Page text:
Exactly one year after her first foray into mountain biking, Robyn de Groot (Biogen Toyota) returned to her maiden three-day stage race, the Bridgestone Route 66 in Gauteng this past weekend – and won it convincingly.
But victory in the Route 66 women’s Solo category wasn’t De Groot’s primary focus. With a full sponsorship behind her now, following a self-funded 2013 season, she’s out to make 2014 an even greater success.
Last year De Groot found her way into mountain biking as way to stay fit after having retired from road racing following the 2012 London Olympics, where she competed in the road race. She missed riding, but was keen to put her road-racing chapter behind her and soon discovered an affection for mountain bike racing.
The 31-year-old Johannesburg resident ended the year winning, among others, the South African marathon and the MTN National Marathon Series titles. Biogen, Toyota, Cycle Lab and Trek decided those actions spoke volumes for the humble De Groot and arranged to have their logos replace the large ‘To Let’ sign on her 2013 race jersey…
She works full time (but with flexi-time arrangement) as a biokinecist and is intent on doing her best to retain two of the most prestigious titles in South African mountain bike racing this year.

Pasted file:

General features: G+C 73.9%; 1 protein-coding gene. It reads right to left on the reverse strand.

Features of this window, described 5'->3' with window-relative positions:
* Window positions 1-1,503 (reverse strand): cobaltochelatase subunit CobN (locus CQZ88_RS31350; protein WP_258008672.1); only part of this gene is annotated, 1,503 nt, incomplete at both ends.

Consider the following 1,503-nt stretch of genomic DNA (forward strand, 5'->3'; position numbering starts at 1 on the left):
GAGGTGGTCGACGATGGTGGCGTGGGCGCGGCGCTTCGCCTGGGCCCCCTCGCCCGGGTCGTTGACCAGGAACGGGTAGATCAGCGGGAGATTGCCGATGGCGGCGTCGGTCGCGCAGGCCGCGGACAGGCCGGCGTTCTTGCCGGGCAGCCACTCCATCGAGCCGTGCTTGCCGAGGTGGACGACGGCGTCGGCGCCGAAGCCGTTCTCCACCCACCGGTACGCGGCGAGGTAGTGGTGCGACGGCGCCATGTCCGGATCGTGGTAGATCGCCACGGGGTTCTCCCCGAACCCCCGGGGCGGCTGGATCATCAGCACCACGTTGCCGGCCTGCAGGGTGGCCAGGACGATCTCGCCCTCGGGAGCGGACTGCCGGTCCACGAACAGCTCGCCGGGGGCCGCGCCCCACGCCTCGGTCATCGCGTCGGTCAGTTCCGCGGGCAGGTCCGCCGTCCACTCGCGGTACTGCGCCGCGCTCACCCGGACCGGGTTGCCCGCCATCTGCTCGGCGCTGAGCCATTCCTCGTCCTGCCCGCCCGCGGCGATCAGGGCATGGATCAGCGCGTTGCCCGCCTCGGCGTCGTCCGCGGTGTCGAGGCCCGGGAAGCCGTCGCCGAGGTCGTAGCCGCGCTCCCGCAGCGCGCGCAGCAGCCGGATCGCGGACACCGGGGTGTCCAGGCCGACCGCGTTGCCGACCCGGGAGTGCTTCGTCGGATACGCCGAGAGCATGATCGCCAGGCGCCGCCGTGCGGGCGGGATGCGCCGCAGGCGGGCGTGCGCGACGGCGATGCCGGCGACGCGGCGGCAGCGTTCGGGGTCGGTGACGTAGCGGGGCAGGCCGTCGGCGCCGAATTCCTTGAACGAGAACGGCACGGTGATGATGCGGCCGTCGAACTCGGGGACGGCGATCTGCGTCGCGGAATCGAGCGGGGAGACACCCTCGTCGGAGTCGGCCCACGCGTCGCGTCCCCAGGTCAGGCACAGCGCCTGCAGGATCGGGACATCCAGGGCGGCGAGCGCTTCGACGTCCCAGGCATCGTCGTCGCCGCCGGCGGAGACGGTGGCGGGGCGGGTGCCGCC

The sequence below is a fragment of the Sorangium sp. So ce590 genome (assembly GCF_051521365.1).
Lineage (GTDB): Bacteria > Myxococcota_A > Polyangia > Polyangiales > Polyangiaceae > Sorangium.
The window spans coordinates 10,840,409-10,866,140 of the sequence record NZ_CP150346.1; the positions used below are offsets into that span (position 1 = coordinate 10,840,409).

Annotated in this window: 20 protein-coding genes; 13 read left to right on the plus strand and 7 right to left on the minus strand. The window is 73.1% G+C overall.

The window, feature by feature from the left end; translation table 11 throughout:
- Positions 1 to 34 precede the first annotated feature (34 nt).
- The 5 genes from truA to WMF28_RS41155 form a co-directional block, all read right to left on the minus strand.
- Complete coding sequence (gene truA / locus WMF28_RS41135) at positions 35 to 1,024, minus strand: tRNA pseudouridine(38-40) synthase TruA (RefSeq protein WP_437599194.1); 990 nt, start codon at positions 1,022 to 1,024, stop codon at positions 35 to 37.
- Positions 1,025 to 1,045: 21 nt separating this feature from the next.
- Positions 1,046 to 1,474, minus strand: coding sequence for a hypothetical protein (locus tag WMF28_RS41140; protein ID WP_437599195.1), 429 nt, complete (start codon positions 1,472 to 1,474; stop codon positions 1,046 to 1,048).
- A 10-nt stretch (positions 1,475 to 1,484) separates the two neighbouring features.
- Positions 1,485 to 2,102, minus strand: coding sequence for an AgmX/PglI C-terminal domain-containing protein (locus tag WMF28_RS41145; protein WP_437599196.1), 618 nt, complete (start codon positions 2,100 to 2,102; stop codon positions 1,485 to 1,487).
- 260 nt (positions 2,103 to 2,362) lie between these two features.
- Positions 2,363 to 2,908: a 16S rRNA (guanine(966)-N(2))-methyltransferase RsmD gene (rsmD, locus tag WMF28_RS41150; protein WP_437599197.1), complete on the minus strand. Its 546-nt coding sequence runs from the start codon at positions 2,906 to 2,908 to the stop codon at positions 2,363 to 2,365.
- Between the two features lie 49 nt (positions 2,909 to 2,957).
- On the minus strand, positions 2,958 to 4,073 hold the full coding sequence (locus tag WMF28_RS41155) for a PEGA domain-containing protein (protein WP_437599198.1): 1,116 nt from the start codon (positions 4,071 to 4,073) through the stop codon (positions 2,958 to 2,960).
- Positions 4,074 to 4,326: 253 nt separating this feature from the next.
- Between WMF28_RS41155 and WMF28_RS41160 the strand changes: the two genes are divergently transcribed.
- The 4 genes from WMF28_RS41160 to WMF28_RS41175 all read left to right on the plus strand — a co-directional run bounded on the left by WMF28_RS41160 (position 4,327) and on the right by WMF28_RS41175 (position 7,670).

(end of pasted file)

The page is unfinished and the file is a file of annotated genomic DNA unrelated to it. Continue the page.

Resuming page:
“I was actually trying to go for a top 10 finish overall,” said De Groot. “Although it attracted quite a big entry, the depth among the women’s field was limited and so I needed to set myself a goal that would push me hard. I have some big races coming up in the next few weeks and so I wanted to race with some pressure at the Route 66,” explained De Groot.
De Groot eventually finished ninth overall (teams and solo combined) and third among the solo category racers (men and women).
“It was good preparation for this weekend’s MTN Sabie, which is a Marathon World Cup event and one of the toughest marathon races around,” said De Groot. There will be a very strong women’s field there and no place to hide, which is why I pushed as hard as possible at this weekend’s event, which includes some very rough terrain.”
For De Groot, an overall improvement in her time (6 minutes in total 20 minutes just on Day 1) at the same event last year, as well as having to dismount and push her bike a lot less, was encouraging.
“I’m still improving my technical skills, but I’m getting there. This is by far one of the most technical stage races I’ve done. There are no manicured routes, which makes it very challenging, but rewarding. The Route 66 is a great Cape Epic preparation event and I think it could have a big future as Gauteng’s premier three-day stage race,” added De Groot.